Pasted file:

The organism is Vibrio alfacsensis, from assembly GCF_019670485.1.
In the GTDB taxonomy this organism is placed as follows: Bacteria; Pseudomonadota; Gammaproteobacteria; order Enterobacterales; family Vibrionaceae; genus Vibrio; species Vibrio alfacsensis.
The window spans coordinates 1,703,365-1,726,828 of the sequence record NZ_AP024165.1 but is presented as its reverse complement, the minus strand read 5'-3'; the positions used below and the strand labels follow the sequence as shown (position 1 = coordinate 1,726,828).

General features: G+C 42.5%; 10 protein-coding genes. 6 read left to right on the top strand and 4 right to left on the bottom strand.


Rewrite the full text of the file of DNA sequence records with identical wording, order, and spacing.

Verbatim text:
The organism is Vibrio alfacsensis, from assembly GCF_019670485.1.
In the GTDB taxonomy this organism is placed as follows: Bacteria; Pseudomonadota; Gammaproteobacteria; order Enterobacterales; family Vibrionaceae; genus Vibrio; species Vibrio alfacsensis.
The window spans coordinates 1,703,365-1,726,828 of the sequence record NZ_AP024165.1 but is presented as its reverse complement, the minus strand read 5'-3'; the positions used below and the strand labels follow the sequence as shown (position 1 = coordinate 1,726,828).

General features: G+C 42.5%; 10 protein-coding genes. 6 read left to right on the top strand and 4 right to left on the bottom strand.